Image: © RZSS/Saving Wildcats

Scottish Wildcats One Step Closer to the Wild


The Animal Facts Editorial Team


April 24, 2023 10:22 pm


Kingussie, Scotland

A group of Scottish wildcats have moved a step closer to the wild this week providing hope for the future of their threatened species in Scotland. The wildcats are being prepared for their release in to the Cairngorms National Park this summer by moving them to in to specialised pre-release enclosures where they can obtain the skills they require for life in the wild.

The cats set to experience the wild were bred at the Saving Wildcats conservation breeding for release centre, based in Highland Wildlife Park, in 2021. NatureScot has approved a licence application from the Saving Wildcats partnership to release wildcats in the Cairngorms Connect area of Cairngorms National Park later this year

Led by the Royal Zoological Society of Scotland (RZSS), the Saving Wildcats partnership is undertaking works to restore populations of the threatened Scottish wildcat. Most of their work involves breeding these cats in captivity and releasing them in to the Cairngorms Connect project area.

David Barclay, Saving Wildcats ex-situ conservation manager, said “It is fantastic to have passed this critical milestone in the project and exciting to take another important step forward in the plans to release wildcats this year. The journey to restore a viable wildcat population in Scotland is just beginning and we are incredibly grateful for the efforts of our team members, partners and supporters whose expertise has been crucial to reach this point.”

In 2022 the group established 20 large pre-release enclosures on site at Highland Wildlife Park. These natural spaces will help them develop the skills required for a life in the wild. Human disturbance is kept to a minimum in these enclosures and as a result they are not available for public viewing.

Mr Barclay continued “The large pre-release enclosures are designed to encourage the cats to exhibit their full repertoire of natural behaviours whilst promoting social interactions and communication between cats. Our expert keeper team also use a selection of tools and techniques to promote natural activity patterns whilst enhancing key skills needed for life in the wild, including hunting, foraging and scent marking. To compliment this, we have an extensive CCTV system which allows us to monitor the behaviour of the cats around the clock from our office, without any activity at the enclosures.”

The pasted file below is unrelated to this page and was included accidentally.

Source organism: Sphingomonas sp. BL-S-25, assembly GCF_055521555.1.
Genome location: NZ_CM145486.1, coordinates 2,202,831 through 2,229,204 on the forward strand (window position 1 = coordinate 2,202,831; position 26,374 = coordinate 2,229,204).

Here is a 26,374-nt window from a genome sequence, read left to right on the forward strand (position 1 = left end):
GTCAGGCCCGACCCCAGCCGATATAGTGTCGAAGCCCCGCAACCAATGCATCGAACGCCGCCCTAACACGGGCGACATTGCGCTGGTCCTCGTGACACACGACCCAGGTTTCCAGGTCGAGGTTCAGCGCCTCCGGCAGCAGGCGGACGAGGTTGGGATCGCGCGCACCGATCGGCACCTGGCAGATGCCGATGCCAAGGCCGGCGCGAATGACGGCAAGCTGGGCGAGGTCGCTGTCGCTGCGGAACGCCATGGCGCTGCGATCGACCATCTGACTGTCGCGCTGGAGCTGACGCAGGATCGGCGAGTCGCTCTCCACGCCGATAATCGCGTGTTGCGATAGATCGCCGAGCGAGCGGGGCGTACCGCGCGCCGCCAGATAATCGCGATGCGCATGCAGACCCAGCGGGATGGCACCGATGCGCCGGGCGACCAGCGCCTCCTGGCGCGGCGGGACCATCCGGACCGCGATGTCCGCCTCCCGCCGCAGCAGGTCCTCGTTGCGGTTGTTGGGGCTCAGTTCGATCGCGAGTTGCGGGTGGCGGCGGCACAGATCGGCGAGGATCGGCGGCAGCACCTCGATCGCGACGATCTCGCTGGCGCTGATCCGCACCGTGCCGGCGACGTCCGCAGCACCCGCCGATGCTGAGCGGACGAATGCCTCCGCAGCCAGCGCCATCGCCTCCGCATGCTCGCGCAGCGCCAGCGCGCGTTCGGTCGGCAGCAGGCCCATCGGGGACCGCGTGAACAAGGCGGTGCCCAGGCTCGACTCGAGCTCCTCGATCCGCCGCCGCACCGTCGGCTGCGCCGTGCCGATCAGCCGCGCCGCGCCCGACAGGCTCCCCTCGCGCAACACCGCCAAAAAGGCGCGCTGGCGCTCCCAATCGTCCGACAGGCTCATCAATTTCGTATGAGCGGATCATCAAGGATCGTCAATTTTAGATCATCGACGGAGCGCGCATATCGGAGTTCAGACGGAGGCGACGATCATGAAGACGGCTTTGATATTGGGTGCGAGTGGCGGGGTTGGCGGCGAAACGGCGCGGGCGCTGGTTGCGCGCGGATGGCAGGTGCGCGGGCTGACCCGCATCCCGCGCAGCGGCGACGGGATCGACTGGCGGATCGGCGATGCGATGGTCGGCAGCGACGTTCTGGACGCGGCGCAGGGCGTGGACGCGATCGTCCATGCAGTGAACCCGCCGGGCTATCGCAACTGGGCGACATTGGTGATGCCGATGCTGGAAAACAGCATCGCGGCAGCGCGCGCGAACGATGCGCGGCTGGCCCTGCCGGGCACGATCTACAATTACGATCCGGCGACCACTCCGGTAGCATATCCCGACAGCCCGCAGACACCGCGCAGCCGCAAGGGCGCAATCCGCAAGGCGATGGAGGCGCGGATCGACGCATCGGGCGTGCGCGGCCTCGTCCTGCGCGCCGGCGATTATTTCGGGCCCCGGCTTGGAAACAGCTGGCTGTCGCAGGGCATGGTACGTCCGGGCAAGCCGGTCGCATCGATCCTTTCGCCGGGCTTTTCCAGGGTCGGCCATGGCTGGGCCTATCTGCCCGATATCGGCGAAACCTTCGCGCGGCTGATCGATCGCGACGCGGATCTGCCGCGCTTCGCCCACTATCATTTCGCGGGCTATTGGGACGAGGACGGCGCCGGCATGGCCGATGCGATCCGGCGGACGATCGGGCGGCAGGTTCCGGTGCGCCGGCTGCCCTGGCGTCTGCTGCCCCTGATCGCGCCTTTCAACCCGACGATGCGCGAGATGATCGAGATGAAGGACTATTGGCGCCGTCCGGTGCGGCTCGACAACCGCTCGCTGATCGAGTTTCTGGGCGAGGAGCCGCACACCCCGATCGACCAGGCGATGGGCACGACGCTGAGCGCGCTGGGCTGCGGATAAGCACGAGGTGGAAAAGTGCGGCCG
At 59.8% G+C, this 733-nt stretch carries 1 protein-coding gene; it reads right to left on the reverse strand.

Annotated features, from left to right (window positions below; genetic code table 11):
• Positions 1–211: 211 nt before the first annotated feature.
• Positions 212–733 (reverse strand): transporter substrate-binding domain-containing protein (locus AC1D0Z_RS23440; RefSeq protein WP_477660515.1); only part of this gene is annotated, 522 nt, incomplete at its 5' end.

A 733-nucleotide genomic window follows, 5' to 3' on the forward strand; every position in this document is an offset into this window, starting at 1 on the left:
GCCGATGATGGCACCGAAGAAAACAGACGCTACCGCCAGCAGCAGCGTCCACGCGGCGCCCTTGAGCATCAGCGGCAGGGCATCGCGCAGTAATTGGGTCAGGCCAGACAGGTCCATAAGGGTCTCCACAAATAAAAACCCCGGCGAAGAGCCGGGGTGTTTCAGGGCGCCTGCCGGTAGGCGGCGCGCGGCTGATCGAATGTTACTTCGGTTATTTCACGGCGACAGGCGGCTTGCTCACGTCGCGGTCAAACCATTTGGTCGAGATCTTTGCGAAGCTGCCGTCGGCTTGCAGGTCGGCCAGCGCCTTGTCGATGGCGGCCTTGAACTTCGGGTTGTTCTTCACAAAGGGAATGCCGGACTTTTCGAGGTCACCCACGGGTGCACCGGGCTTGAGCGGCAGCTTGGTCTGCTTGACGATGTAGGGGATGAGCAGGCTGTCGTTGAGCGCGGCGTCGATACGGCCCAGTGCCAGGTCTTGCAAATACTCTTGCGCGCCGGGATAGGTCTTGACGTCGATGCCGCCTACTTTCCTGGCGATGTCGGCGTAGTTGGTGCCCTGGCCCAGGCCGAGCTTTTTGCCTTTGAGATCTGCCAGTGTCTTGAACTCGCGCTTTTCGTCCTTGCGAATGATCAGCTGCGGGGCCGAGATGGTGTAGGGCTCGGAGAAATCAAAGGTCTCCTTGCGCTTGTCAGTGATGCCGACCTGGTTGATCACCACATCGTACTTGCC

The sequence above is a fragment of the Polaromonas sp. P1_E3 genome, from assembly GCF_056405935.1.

Seven pairs of Scottish wildcats are also entering their second breeding season to help create the next generation which will be eligible for release to the wild. An eighth male is also awaiting the arrival of his new partner.

Saving Wildcats is led by the Royal Zoological Society of Scotland in collaboration with NatureScot, Forestry and Land Scotland, the Cairngorms National Park Authority, Norden’s Ark and Consejería de Medio Ambiente y Ordenación del Territorio de la Junta de Andalucía. 

The project is funded with the contribution of the LIFE Programme of the European Union and the generous support of the Garfield Weston Foundation, the National Trust for Scotland, the People’s Trust for Endangered Species, the European Nature Trust and the Scottish Government.

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Our Favourite Scottish Wildcat Fact!

Despite being similar in size the Scottish wildcat is a separate species from the domestic cat found in human homes across the globe. They inhabit a range of grassland and mixed forest habitats.

Image: © RZSS/Saving Wildcats

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